Friday, September 17, 2010

Vermont Environmental News, September 17, 2010

Efforts to revive trout in Vt.'s Batten Kill |
Efforts are continuing to restore stream habitat in Vermont's famous Batten Kill trout river.

Since 2006, the state and federal governments have been working with the Batten Kill Watershed Alliance to improve habitat in the river that flows from Arlington into New York by adding woody vegetation and stone structures beneath which trout can hide from predators, stay cool and wait for food.

The Batten Kill is famous among trout anglers for its elusive wild brook and brown trout, but scientists were concerned by a drop in the trout population in recent years that was traced to habitat loss.
Organic products groups moves from Mass. to Vt. |
An organization that represents 1,500 North American businesses in the organic products industry is moving its headquarters from Massachusetts to Vermont.

The Organic Trade Association has announced that it will move operations about 20 miles from Greenfield to Brattleboro, Vt. this fall. About a dozen employees will make the move.

A spokeswoman for the organization founded in Massachusetts in 1985 tells The Recorder of Greenfield that the move was sparked by a desire for a more modern, handicapped-accessible space; an $86,300 grant from the Vermont Economic Progress Council; and Vermont's reputation as a top organic food producer.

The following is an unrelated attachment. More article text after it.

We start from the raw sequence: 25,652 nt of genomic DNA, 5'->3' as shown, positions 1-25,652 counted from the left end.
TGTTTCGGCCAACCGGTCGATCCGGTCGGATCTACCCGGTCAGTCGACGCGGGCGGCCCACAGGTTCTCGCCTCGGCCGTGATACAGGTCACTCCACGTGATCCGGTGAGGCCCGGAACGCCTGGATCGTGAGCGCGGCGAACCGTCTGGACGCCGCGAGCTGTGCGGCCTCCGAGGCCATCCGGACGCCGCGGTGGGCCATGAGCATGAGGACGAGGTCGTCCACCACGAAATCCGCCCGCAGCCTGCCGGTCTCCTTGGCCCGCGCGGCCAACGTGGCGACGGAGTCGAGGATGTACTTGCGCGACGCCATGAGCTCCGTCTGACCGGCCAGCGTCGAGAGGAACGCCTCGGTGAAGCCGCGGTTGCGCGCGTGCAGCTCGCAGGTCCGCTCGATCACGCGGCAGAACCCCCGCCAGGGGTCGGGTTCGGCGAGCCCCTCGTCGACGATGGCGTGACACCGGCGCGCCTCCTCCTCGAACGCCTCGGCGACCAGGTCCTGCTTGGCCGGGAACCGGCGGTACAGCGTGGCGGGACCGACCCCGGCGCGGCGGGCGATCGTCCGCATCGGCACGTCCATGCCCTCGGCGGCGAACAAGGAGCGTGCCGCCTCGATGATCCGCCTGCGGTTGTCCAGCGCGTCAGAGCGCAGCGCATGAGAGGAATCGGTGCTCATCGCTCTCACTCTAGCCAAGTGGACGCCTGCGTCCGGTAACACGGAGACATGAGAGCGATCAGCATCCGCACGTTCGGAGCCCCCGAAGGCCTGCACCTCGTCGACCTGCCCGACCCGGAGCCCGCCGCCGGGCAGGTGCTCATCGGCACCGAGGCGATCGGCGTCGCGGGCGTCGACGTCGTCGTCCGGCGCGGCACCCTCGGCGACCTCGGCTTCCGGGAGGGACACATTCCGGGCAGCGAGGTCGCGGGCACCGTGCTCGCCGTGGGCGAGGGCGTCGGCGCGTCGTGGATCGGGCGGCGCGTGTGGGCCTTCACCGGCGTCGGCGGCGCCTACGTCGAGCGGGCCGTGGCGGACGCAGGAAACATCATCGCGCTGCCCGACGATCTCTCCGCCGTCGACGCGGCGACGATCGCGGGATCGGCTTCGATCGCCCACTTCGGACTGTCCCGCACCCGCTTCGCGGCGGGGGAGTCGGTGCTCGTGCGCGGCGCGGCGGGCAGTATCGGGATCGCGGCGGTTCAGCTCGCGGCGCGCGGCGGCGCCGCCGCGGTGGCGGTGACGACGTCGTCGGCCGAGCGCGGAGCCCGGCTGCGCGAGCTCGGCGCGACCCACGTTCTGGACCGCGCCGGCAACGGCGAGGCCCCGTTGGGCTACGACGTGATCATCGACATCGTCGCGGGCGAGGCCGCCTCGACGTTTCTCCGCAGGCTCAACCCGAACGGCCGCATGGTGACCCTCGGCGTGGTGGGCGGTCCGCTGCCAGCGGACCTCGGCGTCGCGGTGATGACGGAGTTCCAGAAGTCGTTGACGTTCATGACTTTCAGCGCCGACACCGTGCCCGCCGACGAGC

Vt. products star in special Ben and Jerry's flavors | WCAX.COM
Ben and Jerry's is celebrating Eat Local Week with some new flavors featuring Vermont products.

The Ben and Jerry's scoop shop on Church Street in Burlington handed out free samples Thursday of their localvore flavors. Eden Cider sorbet, pumpkin sundae with praline bacon and the Vermont Cookie Love chocolate almond, are made from fresh local ingredients. The company's flavor gurus say Vermont's surroundings inspired the unique combinations.
Vermont's clean energy efforts get $140 million boost | The Burlington Free Press
The three members of Vermont's congressional delegation say the state's clean energy efforts have been given a $140 million boost from federal recovery money.

Sens. Patrick Leahy and Bernie Sanders and U.S. Rep. Peter Welch say the American Recovery and Reinvestment Act is creating jobs, upgrading the energy infrastructure and laying the groundwork for future economic development.

A report by the U.S. Department of Energy says the efforts have included local energy efficiency grants, statewide implementation of smart grid technologies and investments in energy-related businesses.